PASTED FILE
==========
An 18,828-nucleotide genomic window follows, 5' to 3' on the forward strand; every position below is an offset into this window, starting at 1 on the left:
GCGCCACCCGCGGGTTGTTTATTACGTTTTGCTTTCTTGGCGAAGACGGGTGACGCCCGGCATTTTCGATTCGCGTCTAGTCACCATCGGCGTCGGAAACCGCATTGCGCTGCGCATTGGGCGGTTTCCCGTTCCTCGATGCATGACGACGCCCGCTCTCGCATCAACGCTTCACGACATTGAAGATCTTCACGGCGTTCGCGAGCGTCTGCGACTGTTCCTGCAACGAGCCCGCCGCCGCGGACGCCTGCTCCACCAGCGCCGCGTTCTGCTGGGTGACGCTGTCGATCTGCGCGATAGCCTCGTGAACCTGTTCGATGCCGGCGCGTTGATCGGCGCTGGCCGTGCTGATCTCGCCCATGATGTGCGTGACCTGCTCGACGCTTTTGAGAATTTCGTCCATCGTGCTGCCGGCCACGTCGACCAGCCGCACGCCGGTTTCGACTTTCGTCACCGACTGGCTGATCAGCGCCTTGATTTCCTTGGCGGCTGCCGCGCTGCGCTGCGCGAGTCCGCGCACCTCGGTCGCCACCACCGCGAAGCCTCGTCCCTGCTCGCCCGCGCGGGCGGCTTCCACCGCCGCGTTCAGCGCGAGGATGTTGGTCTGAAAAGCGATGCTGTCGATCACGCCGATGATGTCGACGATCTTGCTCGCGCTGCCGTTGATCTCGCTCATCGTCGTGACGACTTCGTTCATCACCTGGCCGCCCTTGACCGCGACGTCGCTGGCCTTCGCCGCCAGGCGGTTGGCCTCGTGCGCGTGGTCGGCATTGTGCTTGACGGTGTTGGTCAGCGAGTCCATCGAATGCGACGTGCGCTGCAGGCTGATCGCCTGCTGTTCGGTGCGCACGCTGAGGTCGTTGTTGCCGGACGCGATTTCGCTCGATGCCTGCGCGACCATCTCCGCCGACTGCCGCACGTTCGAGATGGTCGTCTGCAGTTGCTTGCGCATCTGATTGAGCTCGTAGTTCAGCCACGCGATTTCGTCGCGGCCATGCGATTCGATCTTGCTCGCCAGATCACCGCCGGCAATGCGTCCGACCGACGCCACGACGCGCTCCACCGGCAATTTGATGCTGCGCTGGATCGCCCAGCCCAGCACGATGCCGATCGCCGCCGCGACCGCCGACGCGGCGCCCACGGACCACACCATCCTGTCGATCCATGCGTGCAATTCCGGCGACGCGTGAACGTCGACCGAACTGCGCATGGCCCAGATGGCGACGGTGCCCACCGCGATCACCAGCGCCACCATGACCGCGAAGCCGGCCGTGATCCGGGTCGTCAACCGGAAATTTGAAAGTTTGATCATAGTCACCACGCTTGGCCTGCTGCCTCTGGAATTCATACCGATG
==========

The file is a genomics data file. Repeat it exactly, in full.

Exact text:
An 18,828-nucleotide genomic window follows, 5' to 3' on the forward strand; every position below is an offset into this window, starting at 1 on the left:
GCGCCACCCGCGGGTTGTTTATTACGTTTTGCTTTCTTGGCGAAGACGGGTGACGCCCGGCATTTTCGATTCGCGTCTAGTCACCATCGGCGTCGGAAACCGCATTGCGCTGCGCATTGGGCGGTTTCCCGTTCCTCGATGCATGACGACGCCCGCTCTCGCATCAACGCTTCACGACATTGAAGATCTTCACGGCGTTCGCGAGCGTCTGCGACTGTTCCTGCAACGAGCCCGCCGCCGCGGACGCCTGCTCCACCAGCGCCGCGTTCTGCTGGGTGACGCTGTCGATCTGCGCGATAGCCTCGTGAACCTGTTCGATGCCGGCGCGTTGATCGGCGCTGGCCGTGCTGATCTCGCCCATGATGTGCGTGACCTGCTCGACGCTTTTGAGAATTTCGTCCATCGTGCTGCCGGCCACGTCGACCAGCCGCACGCCGGTTTCGACTTTCGTCACCGACTGGCTGATCAGCGCCTTGATTTCCTTGGCGGCTGCCGCGCTGCGCTGCGCGAGTCCGCGCACCTCGGTCGCCACCACCGCGAAGCCTCGTCCCTGCTCGCCCGCGCGGGCGGCTTCCACCGCCGCGTTCAGCGCGAGGATGTTGGTCTGAAAAGCGATGCTGTCGATCACGCCGATGATGTCGACGATCTTGCTCGCGCTGCCGTTGATCTCGCTCATCGTCGTGACGACTTCGTTCATCACCTGGCCGCCCTTGACCGCGACGTCGCTGGCCTTCGCCGCCAGGCGGTTGGCCTCGTGCGCGTGGTCGGCATTGTGCTTGACGGTGTTGGTCAGCGAGTCCATCGAATGCGACGTGCGCTGCAGGCTGATCGCCTGCTGTTCGGTGCGCACGCTGAGGTCGTTGTTGCCGGACGCGATTTCGCTCGATGCCTGCGCGACCATCTCCGCCGACTGCCGCACGTTCGAGATGGTCGTCTGCAGTTGCTTGCGCATCTGATTGAGCTCGTAGTTCAGCCACGCGATTTCGTCGCGGCCATGCGATTCGATCTTGCTCGCCAGATCACCGCCGGCAATGCGTCCGACCGACGCCACGACGCGCTCCACCGGCAATTTGATGCTGCGCTGGATCGCCCAGCCCAGCACGATGCCGATCGCCGCCGCGACCGCCGACGCGGCGCCCACGGACCACACCATCCTGTCGATCCATGCGTGCAATTCCGGCGACGCGTGAACGTCGACCGAACTGCGCATGGCCCAGATGGCGACGGTGCCCACCGCGATCACCAGCGCCACCATGACCGCGAAGCCGGCCGTGATCCGGGTCGTCAACCGGAAATTTGAAAGTTTGATCATAGTCACCACGCTTGGCCTGCTGCCTCTGGAATTCATACCGATG